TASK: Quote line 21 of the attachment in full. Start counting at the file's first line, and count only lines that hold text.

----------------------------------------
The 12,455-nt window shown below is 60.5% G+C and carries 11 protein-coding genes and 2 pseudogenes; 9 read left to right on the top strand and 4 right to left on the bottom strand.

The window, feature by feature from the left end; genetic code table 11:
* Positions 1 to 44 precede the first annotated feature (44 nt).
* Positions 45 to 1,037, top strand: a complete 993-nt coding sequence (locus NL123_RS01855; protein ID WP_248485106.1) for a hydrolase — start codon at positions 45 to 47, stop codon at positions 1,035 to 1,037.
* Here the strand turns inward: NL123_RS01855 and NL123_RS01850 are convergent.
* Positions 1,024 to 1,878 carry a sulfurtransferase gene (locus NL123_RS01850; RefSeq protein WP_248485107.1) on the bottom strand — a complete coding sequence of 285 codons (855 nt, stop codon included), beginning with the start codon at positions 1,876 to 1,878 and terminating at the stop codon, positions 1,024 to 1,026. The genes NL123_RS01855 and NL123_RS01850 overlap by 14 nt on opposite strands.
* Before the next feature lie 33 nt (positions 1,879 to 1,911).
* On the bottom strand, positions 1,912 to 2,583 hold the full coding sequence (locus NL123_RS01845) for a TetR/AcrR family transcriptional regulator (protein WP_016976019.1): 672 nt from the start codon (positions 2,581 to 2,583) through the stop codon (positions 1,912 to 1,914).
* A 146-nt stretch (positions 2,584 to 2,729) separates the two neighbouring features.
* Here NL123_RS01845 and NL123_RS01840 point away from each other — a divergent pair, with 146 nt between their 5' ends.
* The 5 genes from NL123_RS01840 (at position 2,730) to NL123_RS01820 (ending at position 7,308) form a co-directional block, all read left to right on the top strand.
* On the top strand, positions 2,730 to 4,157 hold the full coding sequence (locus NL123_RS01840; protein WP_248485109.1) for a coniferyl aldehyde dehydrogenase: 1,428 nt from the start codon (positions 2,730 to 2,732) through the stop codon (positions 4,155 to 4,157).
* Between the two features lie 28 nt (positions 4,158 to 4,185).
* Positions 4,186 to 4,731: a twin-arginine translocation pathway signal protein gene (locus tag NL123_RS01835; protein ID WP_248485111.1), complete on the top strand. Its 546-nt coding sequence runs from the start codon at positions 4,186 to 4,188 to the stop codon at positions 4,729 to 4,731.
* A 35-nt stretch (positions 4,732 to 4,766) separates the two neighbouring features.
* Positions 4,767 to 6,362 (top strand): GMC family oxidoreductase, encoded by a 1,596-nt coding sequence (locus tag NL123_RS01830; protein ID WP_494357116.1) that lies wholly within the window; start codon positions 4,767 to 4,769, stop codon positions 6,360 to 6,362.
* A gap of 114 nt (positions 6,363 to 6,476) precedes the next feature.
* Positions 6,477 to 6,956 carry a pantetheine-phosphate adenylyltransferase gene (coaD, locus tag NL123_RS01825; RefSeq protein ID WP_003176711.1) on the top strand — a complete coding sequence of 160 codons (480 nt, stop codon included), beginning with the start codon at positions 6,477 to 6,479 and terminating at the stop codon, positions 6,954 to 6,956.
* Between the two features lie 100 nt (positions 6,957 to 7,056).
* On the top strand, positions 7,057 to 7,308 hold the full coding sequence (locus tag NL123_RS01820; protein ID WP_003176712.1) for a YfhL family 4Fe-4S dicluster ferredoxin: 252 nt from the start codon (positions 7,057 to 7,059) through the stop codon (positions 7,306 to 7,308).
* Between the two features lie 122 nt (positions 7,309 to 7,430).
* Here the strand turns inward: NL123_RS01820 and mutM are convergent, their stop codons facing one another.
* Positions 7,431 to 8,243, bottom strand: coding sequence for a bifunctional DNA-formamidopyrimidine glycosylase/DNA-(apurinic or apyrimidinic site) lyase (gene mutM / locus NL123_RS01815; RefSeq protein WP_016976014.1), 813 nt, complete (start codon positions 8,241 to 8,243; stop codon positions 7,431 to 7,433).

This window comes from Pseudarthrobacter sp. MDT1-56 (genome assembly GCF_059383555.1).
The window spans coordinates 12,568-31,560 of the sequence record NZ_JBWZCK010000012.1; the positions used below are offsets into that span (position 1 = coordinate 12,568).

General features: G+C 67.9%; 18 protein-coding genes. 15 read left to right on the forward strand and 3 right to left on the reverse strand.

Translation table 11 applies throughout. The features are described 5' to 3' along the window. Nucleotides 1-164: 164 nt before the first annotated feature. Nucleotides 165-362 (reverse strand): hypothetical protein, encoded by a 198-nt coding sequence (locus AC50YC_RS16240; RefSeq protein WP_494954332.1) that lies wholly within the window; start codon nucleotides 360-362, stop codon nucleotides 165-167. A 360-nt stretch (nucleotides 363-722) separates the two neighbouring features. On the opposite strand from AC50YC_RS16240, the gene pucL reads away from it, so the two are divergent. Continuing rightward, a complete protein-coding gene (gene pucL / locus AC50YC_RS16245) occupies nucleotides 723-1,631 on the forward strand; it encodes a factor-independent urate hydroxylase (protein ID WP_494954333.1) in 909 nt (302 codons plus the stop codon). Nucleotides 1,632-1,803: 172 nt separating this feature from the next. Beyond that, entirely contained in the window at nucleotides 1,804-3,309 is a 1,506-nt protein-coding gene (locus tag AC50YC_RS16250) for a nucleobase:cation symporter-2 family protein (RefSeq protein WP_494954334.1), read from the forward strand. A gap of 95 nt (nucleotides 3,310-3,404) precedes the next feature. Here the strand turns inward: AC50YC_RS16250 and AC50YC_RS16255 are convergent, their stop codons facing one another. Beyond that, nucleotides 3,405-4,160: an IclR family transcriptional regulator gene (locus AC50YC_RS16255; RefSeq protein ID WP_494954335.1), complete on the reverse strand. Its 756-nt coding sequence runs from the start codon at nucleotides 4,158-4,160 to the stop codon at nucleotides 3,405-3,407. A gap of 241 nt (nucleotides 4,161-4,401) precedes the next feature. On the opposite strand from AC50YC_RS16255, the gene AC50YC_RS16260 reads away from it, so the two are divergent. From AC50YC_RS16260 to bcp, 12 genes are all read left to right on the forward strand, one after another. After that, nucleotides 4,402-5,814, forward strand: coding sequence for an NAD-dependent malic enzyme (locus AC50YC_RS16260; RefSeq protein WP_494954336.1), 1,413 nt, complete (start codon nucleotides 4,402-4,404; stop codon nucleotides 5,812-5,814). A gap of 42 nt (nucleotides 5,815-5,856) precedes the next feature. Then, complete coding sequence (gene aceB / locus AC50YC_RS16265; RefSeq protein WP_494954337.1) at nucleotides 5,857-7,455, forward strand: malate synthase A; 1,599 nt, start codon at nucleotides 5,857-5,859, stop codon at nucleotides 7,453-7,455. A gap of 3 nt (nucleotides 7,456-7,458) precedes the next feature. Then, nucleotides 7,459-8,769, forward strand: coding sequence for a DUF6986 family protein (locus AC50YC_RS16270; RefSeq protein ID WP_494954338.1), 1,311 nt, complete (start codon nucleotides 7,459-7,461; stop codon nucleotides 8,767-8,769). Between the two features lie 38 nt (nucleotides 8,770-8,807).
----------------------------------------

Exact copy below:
* Between the two features lie 122 nt (positions 7,309 to 7,430).